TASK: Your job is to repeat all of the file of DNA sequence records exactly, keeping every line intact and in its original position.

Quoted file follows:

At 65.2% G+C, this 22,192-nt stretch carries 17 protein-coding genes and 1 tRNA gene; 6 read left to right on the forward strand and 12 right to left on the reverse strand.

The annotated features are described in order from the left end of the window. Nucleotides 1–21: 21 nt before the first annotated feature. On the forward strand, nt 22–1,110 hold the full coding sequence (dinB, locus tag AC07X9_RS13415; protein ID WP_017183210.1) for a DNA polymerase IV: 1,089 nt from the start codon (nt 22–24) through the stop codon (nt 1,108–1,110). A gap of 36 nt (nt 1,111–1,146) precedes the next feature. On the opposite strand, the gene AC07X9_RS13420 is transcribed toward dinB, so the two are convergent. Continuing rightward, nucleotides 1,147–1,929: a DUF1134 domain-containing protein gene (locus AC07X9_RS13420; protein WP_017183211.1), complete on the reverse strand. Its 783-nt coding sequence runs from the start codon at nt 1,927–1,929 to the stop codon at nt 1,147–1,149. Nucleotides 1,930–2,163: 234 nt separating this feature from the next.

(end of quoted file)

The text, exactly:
At 65.2% G+C, this 22,192-nt stretch carries 17 protein-coding genes and 1 tRNA gene; 6 read left to right on the forward strand and 12 right to left on the reverse strand.

The annotated features are described in order from the left end of the window. Nucleotides 1–21: 21 nt before the first annotated feature. On the forward strand, nt 22–1,110 hold the full coding sequence (dinB, locus tag AC07X9_RS13415; protein ID WP_017183210.1) for a DNA polymerase IV: 1,089 nt from the start codon (nt 22–24) through the stop codon (nt 1,108–1,110). A gap of 36 nt (nt 1,111–1,146) precedes the next feature. On the opposite strand, the gene AC07X9_RS13420 is transcribed toward dinB, so the two are convergent. Continuing rightward, nucleotides 1,147–1,929: a DUF1134 domain-containing protein gene (locus AC07X9_RS13420; protein WP_017183211.1), complete on the reverse strand. Its 783-nt coding sequence runs from the start codon at nt 1,927–1,929 to the stop codon at nt 1,147–1,149. Nucleotides 1,930–2,163: 234 nt separating this feature from the next.